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IBOC Around the World
Those interested in the technology news of radio broadcasting are likely well aware that Ibiquity touts about 1,794 AM and FM radio stations in the U.S. now transmitting IBOC signals. Also, there are about 900 multicast signals being transmitted. So while HD Radio gains acceptance in the U.S., it is also making waves in other countries around the world. Let’s take a quick trip around the world to look at more of the details.
Mexico’s Comisión Federal de Telecomunicaciones (Cofetel) has recently authorized IBOC transmissions using the Ibiquity system for stations within 200 miles of the U.S. border. The official Cofetel statement can be translated to: “Considering the extent of the development and implementation of the IBOC system in the United States of America, Mexico is required to take decisive action so that the country’s AM and FM radio stations in the zone located within 320km of the northern border of Mexico can transmit at the same technological level so that they can provide the benefits of quality service to the radio listening public.”
Mexican stations that have purchased HD Radio equipment so far include XEEZ in Caborca, Sonora, and XHDL and XEDA in Mexico City.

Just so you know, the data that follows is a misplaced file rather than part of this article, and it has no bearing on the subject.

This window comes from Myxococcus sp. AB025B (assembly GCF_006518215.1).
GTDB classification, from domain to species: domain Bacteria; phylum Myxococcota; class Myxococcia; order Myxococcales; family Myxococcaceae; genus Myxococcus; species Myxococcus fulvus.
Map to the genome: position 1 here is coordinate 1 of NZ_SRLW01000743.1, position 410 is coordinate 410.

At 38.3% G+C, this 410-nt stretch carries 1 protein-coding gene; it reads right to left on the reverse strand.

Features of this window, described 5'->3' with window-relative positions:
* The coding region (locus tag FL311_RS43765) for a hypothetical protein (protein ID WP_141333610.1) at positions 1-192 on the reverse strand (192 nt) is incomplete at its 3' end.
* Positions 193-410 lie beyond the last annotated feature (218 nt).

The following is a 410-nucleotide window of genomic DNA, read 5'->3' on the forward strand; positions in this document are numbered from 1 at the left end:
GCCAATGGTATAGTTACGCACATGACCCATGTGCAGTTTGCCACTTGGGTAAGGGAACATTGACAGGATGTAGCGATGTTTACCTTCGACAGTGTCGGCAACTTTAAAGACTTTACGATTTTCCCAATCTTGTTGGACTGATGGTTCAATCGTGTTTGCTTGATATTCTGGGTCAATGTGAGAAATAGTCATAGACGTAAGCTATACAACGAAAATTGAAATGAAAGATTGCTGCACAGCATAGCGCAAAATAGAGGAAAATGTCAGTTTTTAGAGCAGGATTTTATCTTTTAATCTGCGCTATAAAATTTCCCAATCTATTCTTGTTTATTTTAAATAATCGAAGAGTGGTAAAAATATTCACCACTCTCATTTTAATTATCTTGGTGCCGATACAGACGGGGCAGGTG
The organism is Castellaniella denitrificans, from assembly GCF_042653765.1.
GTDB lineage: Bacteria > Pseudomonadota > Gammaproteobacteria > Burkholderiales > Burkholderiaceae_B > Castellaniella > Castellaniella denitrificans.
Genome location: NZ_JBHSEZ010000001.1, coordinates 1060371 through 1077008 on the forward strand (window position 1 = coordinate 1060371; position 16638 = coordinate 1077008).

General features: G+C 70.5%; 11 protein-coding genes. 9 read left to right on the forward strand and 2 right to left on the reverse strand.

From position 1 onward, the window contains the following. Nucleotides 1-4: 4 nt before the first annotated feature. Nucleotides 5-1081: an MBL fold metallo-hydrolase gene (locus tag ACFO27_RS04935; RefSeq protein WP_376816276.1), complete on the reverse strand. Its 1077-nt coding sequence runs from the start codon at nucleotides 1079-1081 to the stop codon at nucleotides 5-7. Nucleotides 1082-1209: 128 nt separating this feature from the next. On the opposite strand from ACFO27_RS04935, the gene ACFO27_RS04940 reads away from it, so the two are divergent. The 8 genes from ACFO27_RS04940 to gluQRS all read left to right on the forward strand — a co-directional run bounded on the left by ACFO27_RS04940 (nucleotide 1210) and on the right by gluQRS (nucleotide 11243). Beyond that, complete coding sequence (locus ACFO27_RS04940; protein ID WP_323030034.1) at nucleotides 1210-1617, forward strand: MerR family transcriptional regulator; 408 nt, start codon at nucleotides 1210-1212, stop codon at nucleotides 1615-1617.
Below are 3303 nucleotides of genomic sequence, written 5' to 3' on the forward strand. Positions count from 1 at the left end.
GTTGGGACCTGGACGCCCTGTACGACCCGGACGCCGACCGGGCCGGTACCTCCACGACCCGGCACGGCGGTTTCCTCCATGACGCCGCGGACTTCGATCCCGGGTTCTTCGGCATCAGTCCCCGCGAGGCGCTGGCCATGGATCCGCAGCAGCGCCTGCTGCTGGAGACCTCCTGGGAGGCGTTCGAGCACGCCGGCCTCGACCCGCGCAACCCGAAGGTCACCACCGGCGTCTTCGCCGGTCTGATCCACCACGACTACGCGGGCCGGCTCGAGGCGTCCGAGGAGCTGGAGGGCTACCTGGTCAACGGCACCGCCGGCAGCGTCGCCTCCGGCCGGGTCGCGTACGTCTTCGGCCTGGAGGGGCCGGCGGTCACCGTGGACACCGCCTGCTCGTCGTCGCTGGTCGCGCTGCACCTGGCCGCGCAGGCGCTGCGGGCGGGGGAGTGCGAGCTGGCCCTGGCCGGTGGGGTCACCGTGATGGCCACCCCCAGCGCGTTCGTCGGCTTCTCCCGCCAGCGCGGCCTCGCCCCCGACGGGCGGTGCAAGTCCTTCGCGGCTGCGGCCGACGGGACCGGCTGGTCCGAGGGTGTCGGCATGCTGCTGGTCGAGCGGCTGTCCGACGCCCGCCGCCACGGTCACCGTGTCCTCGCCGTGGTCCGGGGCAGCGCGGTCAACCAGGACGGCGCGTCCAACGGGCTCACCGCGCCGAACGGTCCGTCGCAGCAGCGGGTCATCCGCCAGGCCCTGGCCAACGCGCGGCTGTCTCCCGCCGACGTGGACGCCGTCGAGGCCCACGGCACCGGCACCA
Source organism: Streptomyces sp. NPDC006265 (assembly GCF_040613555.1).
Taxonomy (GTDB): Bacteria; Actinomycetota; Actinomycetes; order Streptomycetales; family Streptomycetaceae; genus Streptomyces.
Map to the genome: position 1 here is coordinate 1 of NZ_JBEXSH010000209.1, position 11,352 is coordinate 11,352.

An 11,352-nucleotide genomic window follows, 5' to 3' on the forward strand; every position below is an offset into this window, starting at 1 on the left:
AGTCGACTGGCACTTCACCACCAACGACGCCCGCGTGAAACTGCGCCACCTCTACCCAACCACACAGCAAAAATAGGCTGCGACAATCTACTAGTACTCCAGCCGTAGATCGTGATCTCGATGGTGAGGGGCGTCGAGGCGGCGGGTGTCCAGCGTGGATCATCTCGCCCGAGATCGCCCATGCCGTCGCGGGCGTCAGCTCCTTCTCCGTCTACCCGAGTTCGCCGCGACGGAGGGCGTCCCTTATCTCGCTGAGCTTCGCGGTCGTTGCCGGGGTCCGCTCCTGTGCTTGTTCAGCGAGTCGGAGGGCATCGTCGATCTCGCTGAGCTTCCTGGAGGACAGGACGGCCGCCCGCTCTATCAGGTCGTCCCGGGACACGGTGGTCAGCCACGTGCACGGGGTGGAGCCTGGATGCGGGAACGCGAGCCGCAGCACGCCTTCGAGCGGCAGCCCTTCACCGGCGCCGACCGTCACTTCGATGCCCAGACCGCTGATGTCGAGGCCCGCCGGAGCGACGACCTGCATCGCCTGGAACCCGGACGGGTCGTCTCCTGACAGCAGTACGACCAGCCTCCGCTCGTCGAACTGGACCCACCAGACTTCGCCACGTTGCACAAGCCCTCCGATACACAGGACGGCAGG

Our Canadian colleagues have tested Ibiquity’s HD Radio technology as well. A well-written technology review can be found in CBC Technology Review, July 2007. This article thoroughly reviews the technology, discusses how the test platform was built, and draws conclusions at the end. (Tests were carried out on CBLA-FM and CJBC-FM in Toronto). One such conclusion reads: “HD Radio technology is considered to be ready for operation in the United States. This service will probably be offered in Canada as well. However, current spectrum management regulations preclude the introduction of such service. Interference with existing analog FM stations is one of the issues the regulators will have to resolve when reviewing their spectrum management rules.” The testing in Ontario went on between Aug. 30 and Dec. 20, 2006; and interestingly, the CRTC published notice 2006-160 addressing the implications of the use of the Ibiquity’s technology (among other things) on Dec. 15 of the same year.
Paragraph 55 of 2006-160 reads: “In light of the evidence presented in the course of this public proceeding, the Commission has concluded that, if the aforementioned issues can be addressed, particularly any potential interference to other stations, the use of IBOC technology, which enables the transition to digital without consuming additional spectrum and allows for the provision of supplementary program information and multicast services, could be considered for licensing.” It should be noted that DRM was another IBOC technique under consideration by the CRTC.
There is interest in Ibiquity HD Radio technology in Europe as well. The European HD Radio Alliance had its first meeting in Lucerne, Switzerland, in October 2007. It probably isn’t too much of a stretch to conclude the Alliance formed at the same location as the first HD Radio implementation in Switzerland: 88 Radio Sunshine.
Tests of the Ibiquity system there were considered to be very successful, according to the station owners themselves.